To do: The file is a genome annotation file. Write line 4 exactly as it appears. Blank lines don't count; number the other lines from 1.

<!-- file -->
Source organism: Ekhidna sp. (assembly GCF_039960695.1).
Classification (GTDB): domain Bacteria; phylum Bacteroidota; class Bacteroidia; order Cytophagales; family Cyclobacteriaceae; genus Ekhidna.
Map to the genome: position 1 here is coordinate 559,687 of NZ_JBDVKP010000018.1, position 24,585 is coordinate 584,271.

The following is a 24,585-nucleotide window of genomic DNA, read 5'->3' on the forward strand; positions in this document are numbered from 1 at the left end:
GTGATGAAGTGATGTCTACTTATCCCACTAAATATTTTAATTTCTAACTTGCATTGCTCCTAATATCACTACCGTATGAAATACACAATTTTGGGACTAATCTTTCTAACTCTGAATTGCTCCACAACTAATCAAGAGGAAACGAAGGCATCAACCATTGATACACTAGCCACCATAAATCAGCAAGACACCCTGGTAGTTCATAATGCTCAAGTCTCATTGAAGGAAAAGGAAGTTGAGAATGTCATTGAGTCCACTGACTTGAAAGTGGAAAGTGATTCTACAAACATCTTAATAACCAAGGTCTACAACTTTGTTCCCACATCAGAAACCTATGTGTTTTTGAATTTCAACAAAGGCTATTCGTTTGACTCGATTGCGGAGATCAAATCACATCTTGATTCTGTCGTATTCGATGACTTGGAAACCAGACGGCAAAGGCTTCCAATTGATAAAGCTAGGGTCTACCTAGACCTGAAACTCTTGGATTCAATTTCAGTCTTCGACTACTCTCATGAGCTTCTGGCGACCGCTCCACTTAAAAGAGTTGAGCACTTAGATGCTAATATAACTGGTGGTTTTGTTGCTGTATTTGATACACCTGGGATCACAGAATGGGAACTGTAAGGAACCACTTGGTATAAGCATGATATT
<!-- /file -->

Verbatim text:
The following is a 24,585-nucleotide window of genomic DNA, read 5'->3' on the forward strand; positions in this document are numbered from 1 at the left end: